When the matter was last here we defined the duty of the Secretary. He was to determine reasonable rates for the impounding period so that there could be just distribution of the funds which the court below had taken into its registry. The nature of the problem before the Secretary was a guide to its solution. The Secretary's task was not the usual enterprise of fixing rates for the future, so largely an exercise in prophecy. Unique circumstances made him, in 1939, the arbiter of rates for a period between 1933 and 1937. But even such a retrospective determination does not present a mathematical problem. Doubts and difficulties incapable of exact resolution confront judgment. More than that, since the Secretary is the guardian of the public interest in regulating a business of public concern it is not for him merely to reflect the items on a profit and loss statement. He must consider whether these represent services which properly should be charged to the public. While, therefore, the Secretary in determining rates for the past could not deny himself the benefit of hindsight, he was not merely a book-keeper posting items into a ledger. Rates to which these public agencies were entitled were not to be derived merely from their expenditures and actual income.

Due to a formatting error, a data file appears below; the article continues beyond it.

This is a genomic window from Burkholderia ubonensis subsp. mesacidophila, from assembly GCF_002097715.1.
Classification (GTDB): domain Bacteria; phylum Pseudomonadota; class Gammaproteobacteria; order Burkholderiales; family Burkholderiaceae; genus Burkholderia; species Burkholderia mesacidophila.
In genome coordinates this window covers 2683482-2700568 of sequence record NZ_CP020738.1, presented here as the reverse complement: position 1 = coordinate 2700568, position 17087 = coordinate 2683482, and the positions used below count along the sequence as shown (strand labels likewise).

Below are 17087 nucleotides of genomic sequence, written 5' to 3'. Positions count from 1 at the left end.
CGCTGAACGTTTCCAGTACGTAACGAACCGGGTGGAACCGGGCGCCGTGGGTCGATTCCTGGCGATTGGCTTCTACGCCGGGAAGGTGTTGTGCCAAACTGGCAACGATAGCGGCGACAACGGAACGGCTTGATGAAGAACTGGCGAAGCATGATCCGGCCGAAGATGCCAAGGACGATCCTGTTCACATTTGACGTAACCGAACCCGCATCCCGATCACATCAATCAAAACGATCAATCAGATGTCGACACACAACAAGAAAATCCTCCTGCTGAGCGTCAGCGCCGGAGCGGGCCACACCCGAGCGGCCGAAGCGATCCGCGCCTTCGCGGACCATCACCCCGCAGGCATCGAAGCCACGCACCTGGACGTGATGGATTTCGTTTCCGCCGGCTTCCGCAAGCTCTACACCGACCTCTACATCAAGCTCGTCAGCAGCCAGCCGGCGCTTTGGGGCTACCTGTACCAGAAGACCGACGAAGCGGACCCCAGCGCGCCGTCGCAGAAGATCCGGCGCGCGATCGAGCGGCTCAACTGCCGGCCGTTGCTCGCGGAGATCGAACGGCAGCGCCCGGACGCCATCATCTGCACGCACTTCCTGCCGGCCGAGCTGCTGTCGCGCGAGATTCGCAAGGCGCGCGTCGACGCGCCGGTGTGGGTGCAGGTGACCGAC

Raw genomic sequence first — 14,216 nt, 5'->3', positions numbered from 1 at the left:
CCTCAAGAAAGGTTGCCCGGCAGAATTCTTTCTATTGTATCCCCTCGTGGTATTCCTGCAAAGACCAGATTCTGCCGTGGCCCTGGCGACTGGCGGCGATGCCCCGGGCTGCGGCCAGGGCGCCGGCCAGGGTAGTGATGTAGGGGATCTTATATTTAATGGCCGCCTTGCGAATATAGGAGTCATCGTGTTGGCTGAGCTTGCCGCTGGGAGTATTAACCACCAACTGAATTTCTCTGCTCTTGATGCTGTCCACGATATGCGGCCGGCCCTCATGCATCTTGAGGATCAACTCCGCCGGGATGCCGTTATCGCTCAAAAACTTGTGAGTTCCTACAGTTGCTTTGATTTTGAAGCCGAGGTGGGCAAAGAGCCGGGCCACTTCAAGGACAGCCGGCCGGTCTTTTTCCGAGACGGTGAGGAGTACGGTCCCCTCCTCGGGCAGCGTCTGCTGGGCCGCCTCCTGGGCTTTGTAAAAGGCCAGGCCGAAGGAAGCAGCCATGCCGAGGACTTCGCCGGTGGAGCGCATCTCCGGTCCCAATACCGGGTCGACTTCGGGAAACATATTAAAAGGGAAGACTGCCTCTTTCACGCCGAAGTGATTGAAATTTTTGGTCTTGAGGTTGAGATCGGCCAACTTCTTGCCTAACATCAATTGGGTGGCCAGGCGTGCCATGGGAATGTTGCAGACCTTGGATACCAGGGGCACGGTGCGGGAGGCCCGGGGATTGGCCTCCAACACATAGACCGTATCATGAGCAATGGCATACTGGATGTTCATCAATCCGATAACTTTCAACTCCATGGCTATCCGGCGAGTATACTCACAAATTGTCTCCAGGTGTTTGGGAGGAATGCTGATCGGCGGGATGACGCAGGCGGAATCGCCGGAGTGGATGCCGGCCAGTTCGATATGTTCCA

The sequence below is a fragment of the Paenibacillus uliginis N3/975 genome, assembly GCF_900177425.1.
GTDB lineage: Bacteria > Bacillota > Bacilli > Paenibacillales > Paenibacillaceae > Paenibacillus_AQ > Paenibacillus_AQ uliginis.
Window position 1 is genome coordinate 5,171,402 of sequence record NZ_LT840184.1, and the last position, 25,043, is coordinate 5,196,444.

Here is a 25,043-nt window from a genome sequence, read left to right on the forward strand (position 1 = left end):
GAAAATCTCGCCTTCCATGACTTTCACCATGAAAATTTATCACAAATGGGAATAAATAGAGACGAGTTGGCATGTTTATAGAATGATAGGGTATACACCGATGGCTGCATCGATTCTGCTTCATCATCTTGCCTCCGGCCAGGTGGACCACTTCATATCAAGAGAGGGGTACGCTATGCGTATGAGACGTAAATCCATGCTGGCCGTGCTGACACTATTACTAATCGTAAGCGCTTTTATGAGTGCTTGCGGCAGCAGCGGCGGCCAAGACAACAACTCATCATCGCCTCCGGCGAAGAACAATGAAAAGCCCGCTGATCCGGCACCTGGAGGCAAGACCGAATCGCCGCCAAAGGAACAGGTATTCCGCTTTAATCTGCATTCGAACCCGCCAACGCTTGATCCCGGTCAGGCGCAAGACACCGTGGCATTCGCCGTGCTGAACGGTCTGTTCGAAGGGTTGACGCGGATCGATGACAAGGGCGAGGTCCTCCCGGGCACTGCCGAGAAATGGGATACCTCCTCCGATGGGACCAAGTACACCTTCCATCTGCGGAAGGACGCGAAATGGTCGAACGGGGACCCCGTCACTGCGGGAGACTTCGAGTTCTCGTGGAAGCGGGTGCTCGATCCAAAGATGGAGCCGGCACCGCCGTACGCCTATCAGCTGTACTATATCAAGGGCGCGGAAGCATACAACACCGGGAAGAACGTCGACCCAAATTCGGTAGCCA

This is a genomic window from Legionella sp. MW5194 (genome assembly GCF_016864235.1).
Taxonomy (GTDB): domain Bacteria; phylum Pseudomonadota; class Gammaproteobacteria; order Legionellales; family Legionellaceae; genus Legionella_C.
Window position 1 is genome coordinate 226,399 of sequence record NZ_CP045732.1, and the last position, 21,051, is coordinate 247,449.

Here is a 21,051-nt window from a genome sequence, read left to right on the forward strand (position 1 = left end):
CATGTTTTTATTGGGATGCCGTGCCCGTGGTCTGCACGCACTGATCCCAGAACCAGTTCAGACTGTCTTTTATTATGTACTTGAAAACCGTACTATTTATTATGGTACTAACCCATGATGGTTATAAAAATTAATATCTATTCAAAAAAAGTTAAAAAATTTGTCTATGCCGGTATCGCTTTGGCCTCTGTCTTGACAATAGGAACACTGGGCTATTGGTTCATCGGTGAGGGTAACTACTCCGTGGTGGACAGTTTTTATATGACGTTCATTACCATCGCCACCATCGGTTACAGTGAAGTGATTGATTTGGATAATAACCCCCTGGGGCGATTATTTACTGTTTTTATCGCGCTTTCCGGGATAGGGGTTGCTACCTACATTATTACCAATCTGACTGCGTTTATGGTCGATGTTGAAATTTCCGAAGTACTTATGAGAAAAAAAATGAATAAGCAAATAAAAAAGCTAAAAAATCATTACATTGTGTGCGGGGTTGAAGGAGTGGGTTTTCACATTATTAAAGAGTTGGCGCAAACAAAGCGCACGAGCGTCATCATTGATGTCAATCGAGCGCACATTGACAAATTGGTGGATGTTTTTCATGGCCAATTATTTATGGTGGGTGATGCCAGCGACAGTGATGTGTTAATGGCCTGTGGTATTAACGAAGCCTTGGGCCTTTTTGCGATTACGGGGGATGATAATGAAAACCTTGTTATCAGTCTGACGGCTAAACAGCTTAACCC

This Court defined the duty of the Secretary in its decision in the 307th U.S. The record leaves no doubt that the Secretary, when he filed his order a month after that decision, appropriately discharged the duty. He served upon the market agencies the order of June 14, 1933, and the findings underlying it as the starting point of the inquiry. The market agencies protested against any order "nunc pro tunc as of June 14, 1933," alleged that conditions had changed much since 1933, and asked for the appointment of an examiner to take new evidence. Because he deemed the earlier findings illuminating and helpful "as a working basis for this hearing," the Secretary refused to withdraw them. But he appointed an examiner to hear new evidence and denied "any intention of depriving the respondents of the opportunity of offering evidence concerning conditions affecting the reasonableness of their rates during the period subsequent to June 14, 1933." He further stated that the "forecasts of conditions" in the 1933 order "can now be checked in light of subsequent events." He neither purported to make nor did he make a nunc pro tunc order. The Secretary thus adopted a procedure which admitted whatever light was shed by change of circumstances after 1933. The market agencies freely availed themselves of this procedure; and the Secretary's findings leave no room for doubt that his conclusions represent a judgment of 1939 and not a prophecy of 1933. Having overruled the contention of Government counsel that evidence of conditions after 1933 was irrelevant, he took note of the fact that fewer livestock came to the market after 1933; that a larger number came by truck, thereby causing a decrease in the number of animals in an average consignment; that specific as well as general economic factors touching the market at Kansas City had changed; that statistics relevant in 1933 had become outmoded; and that he had before him evidence of expenses for "business getting and maintaining" and salesmanship not before him in 1933. The Secretary thus unequivocally avowed his intention to consider conditions after 1933 and his findings carry out his purpose.1 We must therefore reject the claim that the Secretary's judgment was founded on the misconception that he must shut his mind to everything that happened after 1933 and in 1939 fix rates in the imaginary world of 1933.